What’s working? Women. “A lot has been written about female-led comedies being the hot property this year, following on the success of Bridesmaids,” explains Salke at NBC Entertainment. “There’s clearly been a run on female comedies this year, with CBS’s 2 Broke Girls and Fox’s New Girl, along with our series Whitney and Are You There, Chelsea? we have some more female-centric pilots in the works right now and hope they, too, can be successful.”
Seconds Carroll: “Looking at the list of successful shows, most of which have predominantly female leads, I would expect that the direction would be to explore more female writer/producers, female comics and female leads to take advantage of the current audience taste.”
Conversely, “the other trend, perhaps a reaction to [let’s call it the Lost Lady genre], was men dealing with a less than masculine world,” notes Scardino. For some examples, look no further than ABC’s Last Man Standing, Man Up and Work It. Unfortunately, in Scardino’s humble opinion, “the results were not as good, but the shows weren’t as funny either.”
“With the recent success of multi-camera projects performed before a studio audience, some of the new offerings will likely follow that trend,” Carroll adds. “We are going to see more of a balance of the production styles among the new comedy offerings.”
Quality helps. “Better writing and better character development has helped comedies,” according to Adgate. Holding up Modern Family as the prime example, he adds: “It successfully redefines the family in a very funny and nonthreatening method.”
Of course, “Comedy has only one requirement: It has to be funny,” Scardino says. “Frankly, when I read all the bloviating about ‘single camera,’ ‘multi-camera,’ ‘culture clash,’ etc — to me it’s just ‘industry experts’ showing off with jargon.”
The next logical questions to ask are what will work — namely next season — and how comedy’s recent rise will impact the market.
Concerning the latter, Scardino says we can all expect — you guessed it — more comedies. “Interestingly, to see the current resurgence in comedy, consider that the CW is now looking at comedies this pilot season after going several seasons without any comedies.”
One such pilot, titled The Carrie Diaries, is a prequel to Candace Bushnell’s Sex and the City series, and it imagines a young Carrie Bradshaw coming of age in the 1980s.
Actually brightening News Corp.’s fourth-quarter earnings, FX continues to gamble — and win — with unconventional comedies like Louie, It’s Always Sunny in Philadelphia and Elijah Wood’s turn as a (most likely) hallucinating recluse in Wilfred.
The network has high hopes for Anger Management, a comedy pilot starring Selma Blair and Charlie Sheen. (Your loss, CBS!)
Even the Independent Film Channel has morphed into a comedy machine. Part of AMC Networks, IFC is betting big on the second season of original sketch show Portlandia — starring Fred Armisen and Carrie Brownstein — and David Cross’s The Increasingly Poor Decisions of Todd Margaret.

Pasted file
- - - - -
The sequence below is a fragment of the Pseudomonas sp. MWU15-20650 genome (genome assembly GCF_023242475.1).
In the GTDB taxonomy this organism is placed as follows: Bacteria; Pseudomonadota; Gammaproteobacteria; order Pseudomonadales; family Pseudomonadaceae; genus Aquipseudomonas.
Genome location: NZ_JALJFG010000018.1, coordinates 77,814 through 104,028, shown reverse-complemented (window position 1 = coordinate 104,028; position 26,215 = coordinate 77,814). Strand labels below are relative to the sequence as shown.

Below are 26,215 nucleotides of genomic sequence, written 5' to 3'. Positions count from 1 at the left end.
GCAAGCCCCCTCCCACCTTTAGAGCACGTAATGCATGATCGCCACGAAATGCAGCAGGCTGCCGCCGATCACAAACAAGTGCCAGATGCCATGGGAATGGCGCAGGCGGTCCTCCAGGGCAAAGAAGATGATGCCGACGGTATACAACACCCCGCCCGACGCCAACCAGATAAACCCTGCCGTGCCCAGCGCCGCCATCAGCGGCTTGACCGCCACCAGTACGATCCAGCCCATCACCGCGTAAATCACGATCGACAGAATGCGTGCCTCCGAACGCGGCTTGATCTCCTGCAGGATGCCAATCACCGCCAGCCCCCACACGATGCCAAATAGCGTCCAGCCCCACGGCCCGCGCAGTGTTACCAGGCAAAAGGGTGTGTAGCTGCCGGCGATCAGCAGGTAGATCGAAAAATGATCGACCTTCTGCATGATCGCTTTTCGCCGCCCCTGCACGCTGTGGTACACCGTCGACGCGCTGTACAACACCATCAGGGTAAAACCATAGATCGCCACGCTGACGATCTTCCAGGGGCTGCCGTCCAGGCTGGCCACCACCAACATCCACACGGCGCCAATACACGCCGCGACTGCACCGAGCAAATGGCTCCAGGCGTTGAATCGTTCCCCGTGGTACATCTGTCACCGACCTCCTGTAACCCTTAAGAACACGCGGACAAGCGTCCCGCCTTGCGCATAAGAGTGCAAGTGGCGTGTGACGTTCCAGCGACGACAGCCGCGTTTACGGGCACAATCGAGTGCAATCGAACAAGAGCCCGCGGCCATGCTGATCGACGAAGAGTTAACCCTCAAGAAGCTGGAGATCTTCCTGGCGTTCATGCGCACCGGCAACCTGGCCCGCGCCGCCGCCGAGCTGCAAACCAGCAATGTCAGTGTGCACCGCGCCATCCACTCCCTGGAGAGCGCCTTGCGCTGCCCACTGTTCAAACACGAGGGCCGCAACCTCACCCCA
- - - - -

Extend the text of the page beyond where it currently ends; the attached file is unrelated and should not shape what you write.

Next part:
For 2012, IFC just gave green lights to two new scripted comedies, beginning with Comedy Bang! Bang! — a sketch variety show based on Scott Aukerman’s podcast of the same name.
Aukerman is co-creator of Between Two Ferns with Zach Galifianakis. The second show, Bunk, is a game-show parody with a rotating lineup of comedians.
What else can we expect in 2012-2013?
More of the same, suggests Scardino. “TV is not an innovative medium. I don’t see anything in the pilots that have been picked up so far that’s ‘out of the box,’ and that’s not surprising … if there’s any comedy that I would expect to see imitated it’s probably New Girl, especially since I’m already seeing the lead character’s hairstyle in new commercials.”
That doesn’t mean, however, that the networks plan on mailing it in. Quite the contrary, “We are making a concerted effort to launch more comedies at NBC right now and have opened a new block on Wednesdays to complement our established Thursday night series,” says Salke. “We also have a strong comedy development slate right now, featuring some great writers and producers that we are hopeful will give us additional comedy franchises for the coming years.”
One could take that to mean that NBC isn’t entirely satisfied with Up All Night and Whitney, one of which is faring far better than the other. (Hint: It’s the one featuring Will Arnett, Christina Applegate and Maya Rudolph.)
“There is the possibility of more nights with comedy blocks,” says Carroll. “Comedies can build on an ‘ongoing’ basis a successful night for a network.”
Adds Carroll: “As the procedurals begin to fade, the cycle may return to comedy.”
Jones, for his part, doesn’t believe that the present comedy revival has hit its peak. “There is clearly a comedy surge,” he says, “so if you’re at a network that relies on comedy, you’re in a good place right now.”
“Comedy will continue to flourish in the coming television seasons,” adds Trilling at CBS Entertainment. “There is a great base of comedies on television now that can launch new programs in the seasons to come.”
“All programming genres are cyclical,” Scardino cautions. “TV comedy was pronounced dead until Cosby resurrected it, then dead again until the last season or two.”
Adds Scardino: “No doubt, [comedy] will die once more.”